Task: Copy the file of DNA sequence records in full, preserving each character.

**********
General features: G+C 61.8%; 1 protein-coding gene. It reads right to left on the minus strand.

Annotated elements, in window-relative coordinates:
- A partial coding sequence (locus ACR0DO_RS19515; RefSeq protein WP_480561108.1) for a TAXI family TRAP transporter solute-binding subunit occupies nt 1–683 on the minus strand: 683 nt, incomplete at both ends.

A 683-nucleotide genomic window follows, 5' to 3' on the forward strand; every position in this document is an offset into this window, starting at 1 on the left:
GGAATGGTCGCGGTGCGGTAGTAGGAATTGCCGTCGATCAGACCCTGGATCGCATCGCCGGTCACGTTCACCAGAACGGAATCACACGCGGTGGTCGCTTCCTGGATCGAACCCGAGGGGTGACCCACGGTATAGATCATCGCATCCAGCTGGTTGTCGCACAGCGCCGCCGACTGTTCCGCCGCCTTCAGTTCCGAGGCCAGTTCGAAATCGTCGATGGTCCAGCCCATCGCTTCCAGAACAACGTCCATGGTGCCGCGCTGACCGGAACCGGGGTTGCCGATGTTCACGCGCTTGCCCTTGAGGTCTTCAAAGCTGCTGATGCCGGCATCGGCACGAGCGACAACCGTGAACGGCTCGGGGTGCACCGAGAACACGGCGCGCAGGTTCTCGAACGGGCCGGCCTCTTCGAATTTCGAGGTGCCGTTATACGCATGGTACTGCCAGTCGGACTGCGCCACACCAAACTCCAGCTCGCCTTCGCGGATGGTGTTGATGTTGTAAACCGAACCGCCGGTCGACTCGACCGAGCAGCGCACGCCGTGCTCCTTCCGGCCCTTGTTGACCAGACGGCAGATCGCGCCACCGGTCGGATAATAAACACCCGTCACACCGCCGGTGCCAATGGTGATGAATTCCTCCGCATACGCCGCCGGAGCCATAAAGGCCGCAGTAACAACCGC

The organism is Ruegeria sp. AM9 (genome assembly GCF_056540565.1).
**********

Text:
General features: G+C 61.8%; 1 protein-coding gene. It reads right to left on the minus strand.

Annotated elements, in window-relative coordinates:
- A partial coding sequence (locus ACR0DO_RS19515; RefSeq protein WP_480561108.1) for a TAXI family TRAP transporter solute-binding subunit occupies nt 1–683 on the minus strand: 683 nt, incomplete at both ends.

A 683-nucleotide genomic window follows, 5' to 3' on the forward strand; every position in this document is an offset into this window, starting at 1 on the left:
GGAATGGTCGCGGTGCGGTAGTAGGAATTGCCGTCGATCAGACCCTGGATCGCATCGCCGGTCACGTTCACCAGAACGGAATCACACGCGGTGGTCGCTTCCTGGATCGAACCCGAGGGGTGACCCACGGTATAGATCATCGCATCCAGCTGGTTGTCGCACAGCGCCGCCGACTGTTCCGCCGCCTTCAGTTCCGAGGCCAGTTCGAAATCGTCGATGGTCCAGCCCATCGCTTCCAGAACAACGTCCATGGTGCCGCGCTGACCGGAACCGGGGTTGCCGATGTTCACGCGCTTGCCCTTGAGGTCTTCAAAGCTGCTGATGCCGGCATCGGCACGAGCGACAACCGTGAACGGCTCGGGGTGCACCGAGAACACGGCGCGCAGGTTCTCGAACGGGCCGGCCTCTTCGAATTTCGAGGTGCCGTTATACGCATGGTACTGCCAGTCGGACTGCGCCACACCAAACTCCAGCTCGCCTTCGCGGATGGTGTTGATGTTGTAAACCGAACCGCCGGTCGACTCGACCGAGCAGCGCACGCCGTGCTCCTTCCGGCCCTTGTTGACCAGACGGCAGATCGCGCCACCGGTCGGATAATAAACACCCGTCACACCGCCGGTGCCAATGGTGATGAATTCCTCCGCATACGCCGCCGGAGCCATAAAGGCCGCAGTAACAACCGC

The organism is Ruegeria sp. AM9 (genome assembly GCF_056540565.1).